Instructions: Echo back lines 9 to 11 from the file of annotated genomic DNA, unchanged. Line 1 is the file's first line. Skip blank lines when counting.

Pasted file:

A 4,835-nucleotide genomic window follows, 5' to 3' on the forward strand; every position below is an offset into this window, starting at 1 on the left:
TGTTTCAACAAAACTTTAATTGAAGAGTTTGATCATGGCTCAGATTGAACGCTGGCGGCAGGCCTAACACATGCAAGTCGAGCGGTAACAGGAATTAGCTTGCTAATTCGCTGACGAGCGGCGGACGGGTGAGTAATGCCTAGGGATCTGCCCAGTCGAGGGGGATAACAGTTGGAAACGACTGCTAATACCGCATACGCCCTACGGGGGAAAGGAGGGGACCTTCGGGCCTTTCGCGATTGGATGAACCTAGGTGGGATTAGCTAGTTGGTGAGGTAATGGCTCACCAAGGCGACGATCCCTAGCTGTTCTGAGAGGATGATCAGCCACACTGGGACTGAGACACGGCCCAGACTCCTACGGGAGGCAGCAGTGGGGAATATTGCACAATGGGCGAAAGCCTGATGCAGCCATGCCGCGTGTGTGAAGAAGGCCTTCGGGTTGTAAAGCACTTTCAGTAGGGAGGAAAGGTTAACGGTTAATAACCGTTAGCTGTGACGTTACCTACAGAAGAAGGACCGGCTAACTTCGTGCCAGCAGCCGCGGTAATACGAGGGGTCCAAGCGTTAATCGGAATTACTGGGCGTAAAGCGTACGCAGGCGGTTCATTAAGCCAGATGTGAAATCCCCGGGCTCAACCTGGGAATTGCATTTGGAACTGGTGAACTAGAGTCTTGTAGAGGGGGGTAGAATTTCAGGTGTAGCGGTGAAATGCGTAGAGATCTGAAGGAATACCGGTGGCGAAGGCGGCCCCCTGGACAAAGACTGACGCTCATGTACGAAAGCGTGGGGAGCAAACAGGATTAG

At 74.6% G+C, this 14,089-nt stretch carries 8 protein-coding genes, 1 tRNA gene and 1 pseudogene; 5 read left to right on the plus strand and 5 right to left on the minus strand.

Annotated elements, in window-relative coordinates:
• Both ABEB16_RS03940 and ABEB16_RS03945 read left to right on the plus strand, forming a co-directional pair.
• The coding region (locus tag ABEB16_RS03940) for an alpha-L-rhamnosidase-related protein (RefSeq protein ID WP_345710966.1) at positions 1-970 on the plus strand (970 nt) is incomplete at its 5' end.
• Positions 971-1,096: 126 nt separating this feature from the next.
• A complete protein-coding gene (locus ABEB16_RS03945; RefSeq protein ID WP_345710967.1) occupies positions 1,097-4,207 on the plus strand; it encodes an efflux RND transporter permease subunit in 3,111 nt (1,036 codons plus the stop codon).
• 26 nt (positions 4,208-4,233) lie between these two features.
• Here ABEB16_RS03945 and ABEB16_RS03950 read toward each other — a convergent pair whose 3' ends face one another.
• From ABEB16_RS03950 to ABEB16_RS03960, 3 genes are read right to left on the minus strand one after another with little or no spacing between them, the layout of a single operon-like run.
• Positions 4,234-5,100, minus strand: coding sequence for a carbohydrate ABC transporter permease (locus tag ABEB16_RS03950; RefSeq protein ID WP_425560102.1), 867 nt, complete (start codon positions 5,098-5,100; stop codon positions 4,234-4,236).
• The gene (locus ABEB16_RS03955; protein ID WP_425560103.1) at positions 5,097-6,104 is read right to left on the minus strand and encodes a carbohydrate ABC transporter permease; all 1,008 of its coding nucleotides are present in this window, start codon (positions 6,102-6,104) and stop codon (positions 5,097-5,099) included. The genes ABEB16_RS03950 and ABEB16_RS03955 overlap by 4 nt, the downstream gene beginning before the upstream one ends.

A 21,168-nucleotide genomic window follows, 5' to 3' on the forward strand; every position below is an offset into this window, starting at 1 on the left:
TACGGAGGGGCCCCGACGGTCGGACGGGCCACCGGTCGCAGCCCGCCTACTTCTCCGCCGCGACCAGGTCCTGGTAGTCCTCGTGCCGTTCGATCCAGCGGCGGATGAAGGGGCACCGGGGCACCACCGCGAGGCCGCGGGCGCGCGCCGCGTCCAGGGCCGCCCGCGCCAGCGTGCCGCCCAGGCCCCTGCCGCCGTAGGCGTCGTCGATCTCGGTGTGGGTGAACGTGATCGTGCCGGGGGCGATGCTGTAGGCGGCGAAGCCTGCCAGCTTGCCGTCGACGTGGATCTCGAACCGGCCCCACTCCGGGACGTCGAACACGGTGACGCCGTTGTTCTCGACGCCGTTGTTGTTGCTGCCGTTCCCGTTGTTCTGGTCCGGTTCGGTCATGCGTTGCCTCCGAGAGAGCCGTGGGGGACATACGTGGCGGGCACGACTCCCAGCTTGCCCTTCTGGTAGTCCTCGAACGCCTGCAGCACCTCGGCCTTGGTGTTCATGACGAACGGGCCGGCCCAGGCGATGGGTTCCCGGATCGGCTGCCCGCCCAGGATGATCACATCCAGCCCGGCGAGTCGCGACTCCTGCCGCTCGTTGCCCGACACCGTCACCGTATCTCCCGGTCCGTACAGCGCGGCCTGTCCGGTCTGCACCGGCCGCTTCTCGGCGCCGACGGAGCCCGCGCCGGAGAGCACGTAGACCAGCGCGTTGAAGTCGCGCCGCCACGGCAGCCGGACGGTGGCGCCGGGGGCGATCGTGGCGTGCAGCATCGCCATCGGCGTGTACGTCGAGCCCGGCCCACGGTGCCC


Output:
• 26 nt (positions 4,208-4,233) lie between these two features.
• Here ABEB16_RS03945 and ABEB16_RS03950 read toward each other — a convergent pair whose 3' ends face one another.
• From ABEB16_RS03950 to ABEB16_RS03960, 3 genes are read right to left on the minus strand one after another with little or no spacing between them, the layout of a single operon-like run.